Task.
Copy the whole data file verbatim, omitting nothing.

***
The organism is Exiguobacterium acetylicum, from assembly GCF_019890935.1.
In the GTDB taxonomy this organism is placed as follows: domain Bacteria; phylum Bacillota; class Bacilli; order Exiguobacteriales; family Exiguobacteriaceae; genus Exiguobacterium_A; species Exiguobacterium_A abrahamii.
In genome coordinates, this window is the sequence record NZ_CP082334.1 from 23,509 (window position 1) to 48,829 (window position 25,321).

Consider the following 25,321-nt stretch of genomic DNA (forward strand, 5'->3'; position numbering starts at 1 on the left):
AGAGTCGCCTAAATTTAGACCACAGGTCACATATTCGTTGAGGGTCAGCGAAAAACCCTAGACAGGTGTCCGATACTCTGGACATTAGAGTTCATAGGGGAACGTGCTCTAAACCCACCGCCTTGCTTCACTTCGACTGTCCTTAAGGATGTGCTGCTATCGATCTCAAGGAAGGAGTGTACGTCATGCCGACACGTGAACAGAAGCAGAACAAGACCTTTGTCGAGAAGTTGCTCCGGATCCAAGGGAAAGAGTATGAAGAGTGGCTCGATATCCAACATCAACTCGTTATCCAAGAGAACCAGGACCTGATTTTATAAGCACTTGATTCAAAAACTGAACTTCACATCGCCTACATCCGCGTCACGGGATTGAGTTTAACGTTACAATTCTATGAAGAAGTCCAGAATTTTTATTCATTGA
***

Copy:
The organism is Exiguobacterium acetylicum, from assembly GCF_019890935.1.
In the GTDB taxonomy this organism is placed as follows: domain Bacteria; phylum Bacillota; class Bacilli; order Exiguobacteriales; family Exiguobacteriaceae; genus Exiguobacterium_A; species Exiguobacterium_A abrahamii.
In genome coordinates, this window is the sequence record NZ_CP082334.1 from 23,509 (window position 1) to 48,829 (window position 25,321).

Consider the following 25,321-nt stretch of genomic DNA (forward strand, 5'->3'; position numbering starts at 1 on the left):
AGAGTCGCCTAAATTTAGACCACAGGTCACATATTCGTTGAGGGTCAGCGAAAAACCCTAGACAGGTGTCCGATACTCTGGACATTAGAGTTCATAGGGGAACGTGCTCTAAACCCACCGCCTTGCTTCACTTCGACTGTCCTTAAGGATGTGCTGCTATCGATCTCAAGGAAGGAGTGTACGTCATGCCGACACGTGAACAGAAGCAGAACAAGACCTTTGTCGAGAAGTTGCTCCGGATCCAAGGGAAAGAGTATGAAGAGTGGCTCGATATCCAACATCAACTCGTTATCCAAGAGAACCAGGACCTGATTTTATAAGCACTTGATTCAAAAACTGAACTTCACATCGCCTACATCCGCGTCACGGGATTGAGTTTAACGTTACAATTCTATGAAGAAGTCCAGAATTTTTATTCATTGA